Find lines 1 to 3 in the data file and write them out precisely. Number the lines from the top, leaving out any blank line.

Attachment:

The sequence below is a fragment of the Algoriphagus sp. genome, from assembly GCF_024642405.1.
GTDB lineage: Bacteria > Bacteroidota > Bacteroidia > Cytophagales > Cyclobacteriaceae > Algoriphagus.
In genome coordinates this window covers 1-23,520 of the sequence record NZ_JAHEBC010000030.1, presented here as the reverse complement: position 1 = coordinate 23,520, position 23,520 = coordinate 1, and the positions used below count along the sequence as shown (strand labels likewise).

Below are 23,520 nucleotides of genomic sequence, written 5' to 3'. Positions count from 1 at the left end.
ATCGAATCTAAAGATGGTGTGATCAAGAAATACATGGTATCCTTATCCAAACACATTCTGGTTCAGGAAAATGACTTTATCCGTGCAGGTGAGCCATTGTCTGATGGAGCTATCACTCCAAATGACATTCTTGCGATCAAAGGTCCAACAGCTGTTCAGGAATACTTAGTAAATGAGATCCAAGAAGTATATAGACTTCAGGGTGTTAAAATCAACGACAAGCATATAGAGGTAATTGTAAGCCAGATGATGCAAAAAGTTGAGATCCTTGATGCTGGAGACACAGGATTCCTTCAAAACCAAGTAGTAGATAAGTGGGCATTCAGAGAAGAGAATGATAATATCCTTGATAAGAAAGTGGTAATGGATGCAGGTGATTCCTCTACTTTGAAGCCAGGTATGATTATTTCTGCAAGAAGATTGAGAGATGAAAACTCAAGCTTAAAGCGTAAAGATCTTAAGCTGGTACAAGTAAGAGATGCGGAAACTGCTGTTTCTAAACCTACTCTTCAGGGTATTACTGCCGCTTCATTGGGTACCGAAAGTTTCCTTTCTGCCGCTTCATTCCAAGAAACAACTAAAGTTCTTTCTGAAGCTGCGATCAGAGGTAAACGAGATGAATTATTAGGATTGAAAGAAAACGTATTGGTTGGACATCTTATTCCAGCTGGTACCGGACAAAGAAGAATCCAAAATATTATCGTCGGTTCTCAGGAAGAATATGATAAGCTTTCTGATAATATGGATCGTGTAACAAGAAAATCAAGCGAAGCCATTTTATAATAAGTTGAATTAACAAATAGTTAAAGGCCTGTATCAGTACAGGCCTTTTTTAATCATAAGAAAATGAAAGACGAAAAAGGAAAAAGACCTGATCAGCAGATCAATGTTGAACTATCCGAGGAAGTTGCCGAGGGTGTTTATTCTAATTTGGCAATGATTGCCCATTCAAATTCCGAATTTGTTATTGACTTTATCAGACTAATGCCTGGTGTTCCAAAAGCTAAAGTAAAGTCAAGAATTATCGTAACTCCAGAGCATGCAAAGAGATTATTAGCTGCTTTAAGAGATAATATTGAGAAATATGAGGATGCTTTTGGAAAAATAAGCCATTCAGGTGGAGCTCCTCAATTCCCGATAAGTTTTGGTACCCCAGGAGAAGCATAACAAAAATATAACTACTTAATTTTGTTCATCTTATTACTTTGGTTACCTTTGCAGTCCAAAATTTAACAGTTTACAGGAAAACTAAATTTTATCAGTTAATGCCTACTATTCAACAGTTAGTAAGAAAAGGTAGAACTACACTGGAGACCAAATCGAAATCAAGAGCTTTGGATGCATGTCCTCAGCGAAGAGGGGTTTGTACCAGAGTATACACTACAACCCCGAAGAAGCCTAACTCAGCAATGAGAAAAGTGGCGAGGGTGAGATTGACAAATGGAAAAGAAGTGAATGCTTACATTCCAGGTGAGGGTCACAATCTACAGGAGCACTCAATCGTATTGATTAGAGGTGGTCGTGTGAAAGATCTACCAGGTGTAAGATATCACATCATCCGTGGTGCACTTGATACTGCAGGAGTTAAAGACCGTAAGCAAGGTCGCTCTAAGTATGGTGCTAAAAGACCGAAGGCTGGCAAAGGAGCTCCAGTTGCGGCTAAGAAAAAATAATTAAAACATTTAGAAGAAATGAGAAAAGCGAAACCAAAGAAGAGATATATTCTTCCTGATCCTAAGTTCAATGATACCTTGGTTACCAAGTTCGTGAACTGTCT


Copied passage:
The sequence below is a fragment of the Algoriphagus sp. genome, from assembly GCF_024642405.1.
GTDB lineage: Bacteria > Bacteroidota > Bacteroidia > Cytophagales > Cyclobacteriaceae > Algoriphagus.
In genome coordinates this window covers 1-23,520 of the sequence record NZ_JAHEBC010000030.1, presented here as the reverse complement: position 1 = coordinate 23,520, position 23,520 = coordinate 1, and the positions used below count along the sequence as shown (strand labels likewise).